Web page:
Here comes Merrill again
Not for the first time, Merrill Lynch is making a push into forex. While the competitors sit back and wait for it to fail, Merrill insists that it will become a top-ranking firm. Katie Astbury reports.
Foreign exchange bankers with a long memory could be forgiven for thinking they are in a time warp.
Merrill Lynch is building up its forex operations. It says it is committed to the business. It is hiring people, building up its client base and generally making a push into a market in which, frankly, it doesn't have much excuse for being so weak in the first place. And it has shot up through the rankings in the Euromoney poll.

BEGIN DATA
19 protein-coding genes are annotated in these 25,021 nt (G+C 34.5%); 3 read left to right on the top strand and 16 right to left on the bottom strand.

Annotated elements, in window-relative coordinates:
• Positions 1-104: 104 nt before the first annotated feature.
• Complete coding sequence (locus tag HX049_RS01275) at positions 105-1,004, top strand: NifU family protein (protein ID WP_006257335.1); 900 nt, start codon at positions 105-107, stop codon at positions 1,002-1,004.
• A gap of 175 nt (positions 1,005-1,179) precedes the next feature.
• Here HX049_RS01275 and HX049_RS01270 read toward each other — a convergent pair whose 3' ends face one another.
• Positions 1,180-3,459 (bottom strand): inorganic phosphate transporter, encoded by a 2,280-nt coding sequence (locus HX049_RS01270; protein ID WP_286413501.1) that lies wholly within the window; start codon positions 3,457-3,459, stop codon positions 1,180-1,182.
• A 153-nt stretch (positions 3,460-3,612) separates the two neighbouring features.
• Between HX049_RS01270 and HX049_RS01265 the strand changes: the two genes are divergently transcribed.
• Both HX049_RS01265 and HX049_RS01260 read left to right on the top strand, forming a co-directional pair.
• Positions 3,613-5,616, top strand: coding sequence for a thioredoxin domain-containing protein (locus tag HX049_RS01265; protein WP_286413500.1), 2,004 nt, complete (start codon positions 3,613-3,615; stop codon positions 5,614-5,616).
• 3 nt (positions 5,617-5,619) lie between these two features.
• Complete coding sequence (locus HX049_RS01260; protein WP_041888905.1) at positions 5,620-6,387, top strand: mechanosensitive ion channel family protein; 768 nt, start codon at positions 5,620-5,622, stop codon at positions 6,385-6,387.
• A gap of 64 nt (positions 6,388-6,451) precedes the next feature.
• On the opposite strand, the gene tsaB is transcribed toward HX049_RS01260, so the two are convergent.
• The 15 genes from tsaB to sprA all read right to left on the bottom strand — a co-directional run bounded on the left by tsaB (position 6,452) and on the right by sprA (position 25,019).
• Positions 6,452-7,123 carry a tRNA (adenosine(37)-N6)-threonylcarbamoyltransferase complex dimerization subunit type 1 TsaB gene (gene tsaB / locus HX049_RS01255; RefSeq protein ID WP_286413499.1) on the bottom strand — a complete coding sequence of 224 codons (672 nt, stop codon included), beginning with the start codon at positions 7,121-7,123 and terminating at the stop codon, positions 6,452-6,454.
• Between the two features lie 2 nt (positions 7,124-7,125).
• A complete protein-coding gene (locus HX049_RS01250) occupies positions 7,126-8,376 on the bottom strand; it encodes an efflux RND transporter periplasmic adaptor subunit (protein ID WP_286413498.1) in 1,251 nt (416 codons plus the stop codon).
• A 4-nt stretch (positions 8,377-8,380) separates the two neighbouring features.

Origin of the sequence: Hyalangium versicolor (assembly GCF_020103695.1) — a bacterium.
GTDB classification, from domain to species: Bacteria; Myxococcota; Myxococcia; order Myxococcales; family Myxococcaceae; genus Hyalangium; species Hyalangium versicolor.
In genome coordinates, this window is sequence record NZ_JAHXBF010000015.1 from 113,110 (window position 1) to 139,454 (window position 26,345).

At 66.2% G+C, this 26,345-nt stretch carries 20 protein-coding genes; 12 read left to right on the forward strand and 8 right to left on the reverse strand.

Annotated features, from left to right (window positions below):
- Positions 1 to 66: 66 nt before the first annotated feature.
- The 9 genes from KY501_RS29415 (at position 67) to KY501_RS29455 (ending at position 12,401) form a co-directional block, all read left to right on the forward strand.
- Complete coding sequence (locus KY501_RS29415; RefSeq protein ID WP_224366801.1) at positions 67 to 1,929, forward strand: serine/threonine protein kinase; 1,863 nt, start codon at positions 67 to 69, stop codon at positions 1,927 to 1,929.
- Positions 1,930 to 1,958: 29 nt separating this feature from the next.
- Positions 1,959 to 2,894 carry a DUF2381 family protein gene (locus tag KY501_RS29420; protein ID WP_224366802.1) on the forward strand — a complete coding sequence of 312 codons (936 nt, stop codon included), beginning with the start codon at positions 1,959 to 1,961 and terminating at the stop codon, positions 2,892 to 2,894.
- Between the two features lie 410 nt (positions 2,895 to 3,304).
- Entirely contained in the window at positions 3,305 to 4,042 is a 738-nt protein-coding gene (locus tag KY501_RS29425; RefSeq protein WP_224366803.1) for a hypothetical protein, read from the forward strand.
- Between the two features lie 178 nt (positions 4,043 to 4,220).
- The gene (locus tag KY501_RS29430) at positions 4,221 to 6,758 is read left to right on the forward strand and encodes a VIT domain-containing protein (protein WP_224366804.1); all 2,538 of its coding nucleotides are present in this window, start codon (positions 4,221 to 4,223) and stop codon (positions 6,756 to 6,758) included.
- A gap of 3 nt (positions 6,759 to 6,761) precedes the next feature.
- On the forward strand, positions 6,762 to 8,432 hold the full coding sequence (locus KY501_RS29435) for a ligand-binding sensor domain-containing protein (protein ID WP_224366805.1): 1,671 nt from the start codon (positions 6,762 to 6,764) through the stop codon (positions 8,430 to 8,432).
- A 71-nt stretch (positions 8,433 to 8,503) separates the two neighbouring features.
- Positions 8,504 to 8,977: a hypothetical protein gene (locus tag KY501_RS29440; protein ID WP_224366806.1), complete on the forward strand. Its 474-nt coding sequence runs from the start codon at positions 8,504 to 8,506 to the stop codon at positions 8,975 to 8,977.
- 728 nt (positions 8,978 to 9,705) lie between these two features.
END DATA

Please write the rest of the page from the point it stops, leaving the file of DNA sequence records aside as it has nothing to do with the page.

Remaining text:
But this is not 1997, when Merrill Lynch built up its forex business and ranked third for overall market share, having come in at 24th the previous year. After that startling success, it gradually slipped right back.
This is 2003, when it has jumped up to 11th for market share, at 2.98% of the total. This time it says everything will be different. It is here for the long haul. And it is going for the top slots in 2004. One thing is for sure: if it is wrong this time, Merrill is going to be a laughing stock.
"Has Merrill Lynch tried this before? Absolutely," admits Michael DeSa, the bank's global head of forex, who was brought into the firm in November 2001 having built Deutsche Bank's forex franchise up practically from scratch.